The American Inventors Protection Act: A Natural Experiment on Innovation Disclosure and the Cost of Debt
In this study, Nagihan Mimiroglu, Arvid Hoffmann, Joost Pennings and I examine the impact of innovation disclosure through patenting on firms’ cost of debt, focusing on the American Inventors Protection Act (AIPA) as an exogenous shock in innovation disclosure regulation. Post-AIPA, firms have an incentive to apply for patents only if commercial success is likely. Accordingly, we expect post-AIPA patents to be a better proxy for successful innovation activity, and thus to have a stronger effect on reducing the cost of debt than pre-AIPA patents. Indeed, we find that pre-AIPA patents reduce the cost of debt only for the most innovative firms, while post-AIPA this effect holds for all firms.
The Resurgence of Cultural Borders during the Financial Crisis: The Changing Geography of Eurozone Cross-Border Depositing
In this study, Harald Sander, Sylvia Heuchemer (Technische Hochschule Köln) and I investigate the impact of cultural borders on the geography of international finance during stable and crises times. We employ a unique data set that focuses on Eurozone cross-border depositing during the 1999-2011 period in a gravity-model framework. We find that cultural distance limits international financial integration over and above what can be expected from economic trade and transaction costs. While we provide evidence that cultural borders lost influence during a “Europhoria” phase after the introduction of Euro notes in 2002, our findings indicate that cultural borders resurge during the 2007/08 financial crisis and severely limit financial integration.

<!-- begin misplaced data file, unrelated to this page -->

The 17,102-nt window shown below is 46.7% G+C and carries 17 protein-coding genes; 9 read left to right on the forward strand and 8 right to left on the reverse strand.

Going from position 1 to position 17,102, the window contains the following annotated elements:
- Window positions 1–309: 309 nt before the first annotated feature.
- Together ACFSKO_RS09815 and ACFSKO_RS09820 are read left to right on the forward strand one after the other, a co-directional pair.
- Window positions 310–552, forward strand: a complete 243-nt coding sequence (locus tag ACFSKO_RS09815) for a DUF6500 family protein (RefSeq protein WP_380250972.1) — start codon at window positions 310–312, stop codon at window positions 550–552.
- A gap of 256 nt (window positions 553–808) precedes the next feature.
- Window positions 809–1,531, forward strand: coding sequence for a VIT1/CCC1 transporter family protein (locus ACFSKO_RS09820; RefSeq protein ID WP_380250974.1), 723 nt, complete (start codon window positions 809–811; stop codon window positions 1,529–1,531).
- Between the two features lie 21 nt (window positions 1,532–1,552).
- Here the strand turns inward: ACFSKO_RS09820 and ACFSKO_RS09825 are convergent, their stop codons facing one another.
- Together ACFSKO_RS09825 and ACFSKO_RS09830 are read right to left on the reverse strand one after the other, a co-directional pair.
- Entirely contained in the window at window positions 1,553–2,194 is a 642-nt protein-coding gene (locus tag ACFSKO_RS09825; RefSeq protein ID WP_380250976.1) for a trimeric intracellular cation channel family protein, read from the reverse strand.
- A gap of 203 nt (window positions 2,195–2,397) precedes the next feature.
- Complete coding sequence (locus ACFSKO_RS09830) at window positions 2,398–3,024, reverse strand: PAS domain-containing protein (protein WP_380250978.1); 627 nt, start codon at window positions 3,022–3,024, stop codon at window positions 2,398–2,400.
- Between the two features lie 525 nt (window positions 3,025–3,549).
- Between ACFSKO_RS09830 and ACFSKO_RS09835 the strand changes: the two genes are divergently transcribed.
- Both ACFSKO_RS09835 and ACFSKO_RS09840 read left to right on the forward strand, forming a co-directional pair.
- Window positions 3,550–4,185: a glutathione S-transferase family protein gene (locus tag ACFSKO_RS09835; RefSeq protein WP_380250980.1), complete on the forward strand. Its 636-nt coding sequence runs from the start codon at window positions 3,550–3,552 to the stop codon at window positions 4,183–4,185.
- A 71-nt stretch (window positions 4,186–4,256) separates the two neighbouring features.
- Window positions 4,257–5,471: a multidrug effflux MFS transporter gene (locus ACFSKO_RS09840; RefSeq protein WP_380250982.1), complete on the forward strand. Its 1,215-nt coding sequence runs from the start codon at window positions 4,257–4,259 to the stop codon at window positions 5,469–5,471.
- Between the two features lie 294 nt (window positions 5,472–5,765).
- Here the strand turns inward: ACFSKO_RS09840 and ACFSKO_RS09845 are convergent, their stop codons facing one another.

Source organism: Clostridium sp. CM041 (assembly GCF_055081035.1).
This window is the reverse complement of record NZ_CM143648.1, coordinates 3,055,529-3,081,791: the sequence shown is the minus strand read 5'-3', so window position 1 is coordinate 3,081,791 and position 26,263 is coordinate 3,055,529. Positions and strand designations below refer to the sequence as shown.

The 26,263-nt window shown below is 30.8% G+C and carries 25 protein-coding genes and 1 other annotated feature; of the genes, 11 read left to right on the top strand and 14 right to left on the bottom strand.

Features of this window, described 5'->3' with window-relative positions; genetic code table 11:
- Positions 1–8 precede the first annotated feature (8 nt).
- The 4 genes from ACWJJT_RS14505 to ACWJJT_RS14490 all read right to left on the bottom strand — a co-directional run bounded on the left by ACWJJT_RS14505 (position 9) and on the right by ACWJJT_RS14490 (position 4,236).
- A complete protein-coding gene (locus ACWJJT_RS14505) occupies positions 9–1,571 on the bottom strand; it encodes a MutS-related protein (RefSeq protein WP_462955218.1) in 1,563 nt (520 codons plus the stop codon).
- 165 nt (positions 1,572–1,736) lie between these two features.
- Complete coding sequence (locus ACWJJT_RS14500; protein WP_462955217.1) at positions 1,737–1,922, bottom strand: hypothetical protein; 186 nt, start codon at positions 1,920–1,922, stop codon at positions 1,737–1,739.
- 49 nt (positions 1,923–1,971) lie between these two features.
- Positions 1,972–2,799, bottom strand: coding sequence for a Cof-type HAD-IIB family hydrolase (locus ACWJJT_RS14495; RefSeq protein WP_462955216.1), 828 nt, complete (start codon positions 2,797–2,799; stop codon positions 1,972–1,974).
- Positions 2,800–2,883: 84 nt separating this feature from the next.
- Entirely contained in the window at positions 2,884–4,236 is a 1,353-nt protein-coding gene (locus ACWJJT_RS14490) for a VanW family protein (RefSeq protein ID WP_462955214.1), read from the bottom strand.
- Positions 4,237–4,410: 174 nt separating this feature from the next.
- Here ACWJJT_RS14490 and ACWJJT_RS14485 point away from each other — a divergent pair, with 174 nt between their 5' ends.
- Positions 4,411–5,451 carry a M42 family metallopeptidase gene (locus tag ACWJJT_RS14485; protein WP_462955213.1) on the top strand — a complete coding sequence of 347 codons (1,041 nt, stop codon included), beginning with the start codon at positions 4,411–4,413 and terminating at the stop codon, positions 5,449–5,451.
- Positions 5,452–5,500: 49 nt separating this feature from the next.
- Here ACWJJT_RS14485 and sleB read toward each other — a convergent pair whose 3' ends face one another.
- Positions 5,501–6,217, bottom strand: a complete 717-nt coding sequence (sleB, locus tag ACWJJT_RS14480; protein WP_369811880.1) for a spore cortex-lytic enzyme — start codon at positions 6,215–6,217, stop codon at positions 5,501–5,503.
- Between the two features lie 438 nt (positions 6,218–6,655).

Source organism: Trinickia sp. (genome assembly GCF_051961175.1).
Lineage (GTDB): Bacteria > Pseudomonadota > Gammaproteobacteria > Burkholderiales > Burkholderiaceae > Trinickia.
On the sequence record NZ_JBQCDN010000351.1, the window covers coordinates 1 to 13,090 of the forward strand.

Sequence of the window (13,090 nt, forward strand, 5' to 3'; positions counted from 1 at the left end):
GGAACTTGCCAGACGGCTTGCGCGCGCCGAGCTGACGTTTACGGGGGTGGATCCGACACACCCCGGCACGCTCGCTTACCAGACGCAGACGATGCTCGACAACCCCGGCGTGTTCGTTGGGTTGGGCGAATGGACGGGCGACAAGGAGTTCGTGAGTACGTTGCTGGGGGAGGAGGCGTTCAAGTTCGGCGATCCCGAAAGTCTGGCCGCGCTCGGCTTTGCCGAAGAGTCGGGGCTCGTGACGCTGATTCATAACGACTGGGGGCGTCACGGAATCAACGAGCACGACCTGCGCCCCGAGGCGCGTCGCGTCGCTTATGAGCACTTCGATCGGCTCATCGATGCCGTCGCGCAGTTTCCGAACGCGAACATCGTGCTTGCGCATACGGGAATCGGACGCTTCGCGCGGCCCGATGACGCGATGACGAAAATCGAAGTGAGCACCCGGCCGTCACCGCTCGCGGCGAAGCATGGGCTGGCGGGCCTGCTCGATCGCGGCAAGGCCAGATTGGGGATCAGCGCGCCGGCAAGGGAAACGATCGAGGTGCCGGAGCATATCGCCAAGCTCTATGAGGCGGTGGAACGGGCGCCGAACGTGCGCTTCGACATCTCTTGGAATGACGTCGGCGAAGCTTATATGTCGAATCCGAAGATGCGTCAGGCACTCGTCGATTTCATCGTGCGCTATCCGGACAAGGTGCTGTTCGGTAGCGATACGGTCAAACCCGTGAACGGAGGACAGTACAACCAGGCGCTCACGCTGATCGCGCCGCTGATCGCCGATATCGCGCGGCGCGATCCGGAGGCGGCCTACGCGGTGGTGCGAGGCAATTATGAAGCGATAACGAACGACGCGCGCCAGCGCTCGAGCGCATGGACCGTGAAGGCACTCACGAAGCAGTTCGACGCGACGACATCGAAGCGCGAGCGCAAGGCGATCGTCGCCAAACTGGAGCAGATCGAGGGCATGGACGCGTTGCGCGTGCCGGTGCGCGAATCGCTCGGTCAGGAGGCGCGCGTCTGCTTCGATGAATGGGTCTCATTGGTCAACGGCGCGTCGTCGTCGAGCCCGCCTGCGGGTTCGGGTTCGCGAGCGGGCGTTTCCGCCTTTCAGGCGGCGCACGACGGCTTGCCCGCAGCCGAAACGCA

Carbon Disclosure, Emission Levels, and the Cost of Debt
In this paper, Michael Viehs (University of Oxford) and I present our latest research on the effect of carbon emission disclosure on corporations' costs of debt.
Using a unique and comprehensive database on carbon emissions from CDP (formerly 'The Carbon Disclosure Project'), we study whether companies which voluntarily participate in the CDP disclusure framework enjoy more favorable lending conditions - in the form of lower spreads on their bank loans - than their non-participating counterparts. Our empirical results reveal a significant and negative relation between disclosing carbon emission levels and the cost of bank loans. Regarding absolute emission levels, we find that firms disclosing relatively more carbon emissions pay higher spreads on their bank loans. These effects are common to all loans and not limited to loans which have been arranged by norms-constrained lenders suggesting that spread premia are driven by environmental risks rather than investor preferences.